Zoom’s new multi‑effects pedal is both a problem‑solver and a source of inspiration.
Over the years of playing bass gigs I’ve had an on/off relationship with effects pedals. For some periods of my bass playing career I subscribed to the idea that all you need is a bass, a cable and an amp. However, a few years ago I found myself playing in a band that demanded both electric and upright basses in the same set, and along with a pedal to swap between them, each instrument also required different EQs. The electric — a fretless — required a bit of chorus and reverb in the more atmospheric songs.
So I found myself with a nest of boxes and patch cables at my feet. There were multiple connections to get wrong, cable reliability to worry about, batteries to check, and more than once I left a pedal at a venue and had to go back the next day to rescue it (on one occasion I didn’t get my Boss graphic EQ pedal back). In the end, I came to appreciate the creative possibilities of the sounds, but I got tired with the palaver and stress of separate effects and invested in a Zoom B3 multi‑effects box. And although the B3 is a brilliant and rugged little box that makes gigging life much less complicated, I’ve never been entirely convinced by the sound quality of many of its effects, and consequently I’m relatively conservative in terms of which ones I use. So, the launch of the new Zoom B6, the review subject here, had me intrigued.
The B6 is very much larger and very much more capable than the B3 and its successor, the B3n. For a start, where the B3n offers a total of 67 individual ‘stompbox’‑style effects or amp models (each one of course separately configurable), the B6 offers around 115. And whereas the B3n enabled each patch to be built from a chain of up to three effects, the B6 accommodates six. But that’s just the beginning of the B6 story; there’s much more to it than just effects count and patch chain length. Probably the easiest way to begin to explain all there is to play with (and there is a lot) is to describe its physical format, so that’s what I’ll do.
At 42 x 23cm, the B6 consumes significantly more floor space than the B3, and that’s potentially an issue on bijou stages. However, it’s still pretty small compared to many a bandmate’s pedalboard that I’ve had to gingerly step over on the way to the back of the stage. Structurally, the B6, with its carbon‑fibre‑look plastic top panel and metal chassis, feels sturdy and suitably roadworthy, if perhaps not quite as bomb‑proof as the all‑metal B3.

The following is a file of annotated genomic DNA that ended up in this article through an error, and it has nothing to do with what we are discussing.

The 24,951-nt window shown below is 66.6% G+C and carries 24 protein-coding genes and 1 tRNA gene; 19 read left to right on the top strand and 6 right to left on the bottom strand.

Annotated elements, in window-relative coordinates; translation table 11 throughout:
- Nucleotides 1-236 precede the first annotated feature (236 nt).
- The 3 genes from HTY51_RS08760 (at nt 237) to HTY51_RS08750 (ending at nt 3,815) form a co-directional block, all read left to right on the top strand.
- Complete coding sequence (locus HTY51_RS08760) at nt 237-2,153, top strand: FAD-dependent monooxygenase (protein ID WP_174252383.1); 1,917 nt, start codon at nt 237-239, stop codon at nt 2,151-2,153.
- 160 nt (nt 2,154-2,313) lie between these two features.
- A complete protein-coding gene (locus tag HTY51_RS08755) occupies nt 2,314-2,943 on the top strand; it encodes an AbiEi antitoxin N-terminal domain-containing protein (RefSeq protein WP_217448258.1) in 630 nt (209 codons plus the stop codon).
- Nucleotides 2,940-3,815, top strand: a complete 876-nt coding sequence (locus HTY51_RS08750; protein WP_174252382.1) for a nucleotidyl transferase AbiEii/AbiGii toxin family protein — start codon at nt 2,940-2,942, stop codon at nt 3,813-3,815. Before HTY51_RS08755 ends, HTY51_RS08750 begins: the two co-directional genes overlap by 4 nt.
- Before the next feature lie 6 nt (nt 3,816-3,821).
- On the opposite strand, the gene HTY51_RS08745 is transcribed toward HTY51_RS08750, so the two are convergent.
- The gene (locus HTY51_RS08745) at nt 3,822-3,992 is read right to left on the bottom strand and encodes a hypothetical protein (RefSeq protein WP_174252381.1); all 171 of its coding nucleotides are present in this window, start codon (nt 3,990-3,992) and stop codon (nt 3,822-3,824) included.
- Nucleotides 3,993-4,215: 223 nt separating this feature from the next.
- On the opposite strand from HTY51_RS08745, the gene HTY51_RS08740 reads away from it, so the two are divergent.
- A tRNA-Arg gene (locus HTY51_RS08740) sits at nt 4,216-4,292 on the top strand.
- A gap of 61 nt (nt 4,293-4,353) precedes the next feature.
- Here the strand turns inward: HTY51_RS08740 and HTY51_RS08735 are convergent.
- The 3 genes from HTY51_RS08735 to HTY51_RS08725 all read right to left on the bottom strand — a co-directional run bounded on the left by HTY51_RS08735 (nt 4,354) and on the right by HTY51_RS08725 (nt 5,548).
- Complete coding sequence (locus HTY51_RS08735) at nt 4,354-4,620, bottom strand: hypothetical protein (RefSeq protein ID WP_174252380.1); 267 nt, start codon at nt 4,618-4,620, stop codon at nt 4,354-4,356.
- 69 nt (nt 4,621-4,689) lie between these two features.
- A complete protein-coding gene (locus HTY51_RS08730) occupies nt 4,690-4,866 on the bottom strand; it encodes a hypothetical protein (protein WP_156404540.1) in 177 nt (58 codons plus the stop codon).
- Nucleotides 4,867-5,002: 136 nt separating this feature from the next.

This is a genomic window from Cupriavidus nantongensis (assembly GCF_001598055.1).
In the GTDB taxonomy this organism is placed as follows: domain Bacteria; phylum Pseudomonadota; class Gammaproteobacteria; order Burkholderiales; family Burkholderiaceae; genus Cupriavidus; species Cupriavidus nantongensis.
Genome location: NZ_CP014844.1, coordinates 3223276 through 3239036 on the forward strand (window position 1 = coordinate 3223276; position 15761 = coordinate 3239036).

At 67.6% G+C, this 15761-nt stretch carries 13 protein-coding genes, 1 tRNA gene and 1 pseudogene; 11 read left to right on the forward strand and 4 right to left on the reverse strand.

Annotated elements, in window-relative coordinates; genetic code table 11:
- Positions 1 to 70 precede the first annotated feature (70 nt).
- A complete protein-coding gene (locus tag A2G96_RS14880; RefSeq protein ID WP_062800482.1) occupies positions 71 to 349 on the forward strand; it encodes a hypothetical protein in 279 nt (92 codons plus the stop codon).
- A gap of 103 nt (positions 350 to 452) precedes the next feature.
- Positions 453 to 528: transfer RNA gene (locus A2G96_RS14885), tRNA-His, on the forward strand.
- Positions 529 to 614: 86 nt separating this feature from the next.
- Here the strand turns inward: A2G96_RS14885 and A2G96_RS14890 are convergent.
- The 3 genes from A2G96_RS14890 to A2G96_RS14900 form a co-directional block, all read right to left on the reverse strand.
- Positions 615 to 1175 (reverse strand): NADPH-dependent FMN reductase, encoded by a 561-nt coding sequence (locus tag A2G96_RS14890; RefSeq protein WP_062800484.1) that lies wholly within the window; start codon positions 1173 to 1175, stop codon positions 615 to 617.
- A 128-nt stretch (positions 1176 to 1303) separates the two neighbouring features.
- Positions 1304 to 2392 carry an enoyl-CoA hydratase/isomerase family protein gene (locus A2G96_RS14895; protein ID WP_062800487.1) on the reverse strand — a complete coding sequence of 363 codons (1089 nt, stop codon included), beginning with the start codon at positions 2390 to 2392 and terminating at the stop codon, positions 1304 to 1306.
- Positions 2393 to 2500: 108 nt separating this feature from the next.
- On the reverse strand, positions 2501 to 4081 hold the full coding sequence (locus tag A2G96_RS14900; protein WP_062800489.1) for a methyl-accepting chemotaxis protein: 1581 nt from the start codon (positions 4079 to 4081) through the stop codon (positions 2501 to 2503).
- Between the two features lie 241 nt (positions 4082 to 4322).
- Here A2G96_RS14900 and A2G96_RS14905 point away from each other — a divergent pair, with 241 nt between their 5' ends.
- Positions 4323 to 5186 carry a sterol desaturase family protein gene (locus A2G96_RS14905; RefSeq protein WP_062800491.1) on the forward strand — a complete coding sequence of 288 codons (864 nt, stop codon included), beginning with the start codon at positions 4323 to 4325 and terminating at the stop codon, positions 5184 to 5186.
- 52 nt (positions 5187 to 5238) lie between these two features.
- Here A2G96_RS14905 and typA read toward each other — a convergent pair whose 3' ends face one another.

On the upper surface are located nine footswitches, four rotary parameter encoders and a 100 x 75mm colour LCD touchscreen. The touchscreen displays everything you need to know about the current state of the B6, enables effect and patch configuration and selection, and also incorporates swipe‑down setup screens that provide access to all the necessary configuration and housekeeping menus. The idea of a touchscreen on a device that by its very nature sits on the floor for foot operation might seem a little incongruous (especially if, like me, you own a pair of ageing knees), but the B6 is so generously equipped with both effect and configuration options that I think it’s actually a perfectly reasonable proposition. Furthermore, with the optional Bluetooth wireless adaptor fitted, or the B6 connected to a computer by USB, all configuration can be done from an iOS device or a Mac OS/Windows computer — no knee‑strain required.
To begin with the footswitches, the function of the four Effect switches located along the front edge of the B6 is conditional on the setting of the far‑left Play Mode switch, but before I lift the lid on that, I’ll quickly cover the function of the remaining four switches.
At the top right is an input selection switch. The B6 can accommodate two instruments (hurrah!) and this switch simply selects between them. Directly below the input switch is a DI selection switch that cycles through two valve types and two transistor types of modelled DI box. If you’d rather not have a DI box model at the end of your signal chain, there’s also a defeat option. Finally, at the bottom right‑hand side is a bypass switch. It cycles through options of bypass off, bypass effects (leaving any selected DI option in place) and bypass all.
The last of the four ‘hard’ switches, the one to the right of the touchscreen, actually has two functions. Firstly, if a looper or rhythm generator (more of both later) tempo is required, repeatedly tapping the switch defines said temo. Secondly, if you press and hold the switch, a big, bold and wonderfully clear tuner display appears on the B6 screen. Engaging the tuner also usefully mutes the B6 output. I found the tuner easy to use and reassuringly stable. It tunes chromatically to 440Hz by default, but other options can be configured if required.
Moving on to the ‘soft’ Effect footswitches along the front edge of the B6, their function is modified by the setting of the Play Mode switch located to the left of the touchscreen. The Play Mode switch sequentially selects through four modes: Looper, Memory, Bank/Patch and Effect Board. Looper mode is a bit of an...